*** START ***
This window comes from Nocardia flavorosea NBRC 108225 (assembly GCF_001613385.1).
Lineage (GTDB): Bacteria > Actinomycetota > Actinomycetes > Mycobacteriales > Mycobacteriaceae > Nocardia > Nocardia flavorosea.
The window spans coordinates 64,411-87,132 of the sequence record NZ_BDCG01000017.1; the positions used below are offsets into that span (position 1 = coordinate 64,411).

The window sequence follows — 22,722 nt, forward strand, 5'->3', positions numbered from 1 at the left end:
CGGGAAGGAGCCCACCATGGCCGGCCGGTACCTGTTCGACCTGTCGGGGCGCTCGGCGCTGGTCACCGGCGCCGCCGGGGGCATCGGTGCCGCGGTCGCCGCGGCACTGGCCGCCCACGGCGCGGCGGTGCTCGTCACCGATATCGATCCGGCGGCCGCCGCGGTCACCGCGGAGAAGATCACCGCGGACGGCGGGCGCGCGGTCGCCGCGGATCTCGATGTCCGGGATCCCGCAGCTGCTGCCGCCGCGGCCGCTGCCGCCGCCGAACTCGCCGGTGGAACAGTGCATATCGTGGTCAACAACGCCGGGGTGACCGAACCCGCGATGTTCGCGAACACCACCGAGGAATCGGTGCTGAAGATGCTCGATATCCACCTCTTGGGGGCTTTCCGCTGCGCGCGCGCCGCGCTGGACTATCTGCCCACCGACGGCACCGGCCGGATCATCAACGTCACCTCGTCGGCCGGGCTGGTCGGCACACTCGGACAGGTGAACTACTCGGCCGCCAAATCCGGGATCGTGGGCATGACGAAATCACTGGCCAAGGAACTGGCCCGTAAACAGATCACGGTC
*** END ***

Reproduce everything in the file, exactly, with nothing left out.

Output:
This window comes from Nocardia flavorosea NBRC 108225 (assembly GCF_001613385.1).
Lineage (GTDB): Bacteria > Actinomycetota > Actinomycetes > Mycobacteriales > Mycobacteriaceae > Nocardia > Nocardia flavorosea.
The window spans coordinates 64,411-87,132 of the sequence record NZ_BDCG01000017.1; the positions used below are offsets into that span (position 1 = coordinate 64,411).

The window sequence follows — 22,722 nt, forward strand, 5'->3', positions numbered from 1 at the left end:
CGGGAAGGAGCCCACCATGGCCGGCCGGTACCTGTTCGACCTGTCGGGGCGCTCGGCGCTGGTCACCGGCGCCGCCGGGGGCATCGGTGCCGCGGTCGCCGCGGCACTGGCCGCCCACGGCGCGGCGGTGCTCGTCACCGATATCGATCCGGCGGCCGCCGCGGTCACCGCGGAGAAGATCACCGCGGACGGCGGGCGCGCGGTCGCCGCGGATCTCGATGTCCGGGATCCCGCAGCTGCTGCCGCCGCGGCCGCTGCCGCCGCCGAACTCGCCGGTGGAACAGTGCATATCGTGGTCAACAACGCCGGGGTGACCGAACCCGCGATGTTCGCGAACACCACCGAGGAATCGGTGCTGAAGATGCTCGATATCCACCTCTTGGGGGCTTTCCGCTGCGCGCGCGCCGCGCTGGACTATCTGCCCACCGACGGCACCGGCCGGATCATCAACGTCACCTCGTCGGCCGGGCTGGTCGGCACACTCGGACAGGTGAACTACTCGGCCGCCAAATCCGGGATCGTGGGCATGACGAAATCACTGGCCAAGGAACTGGCCCGTAAACAGATCACGGTC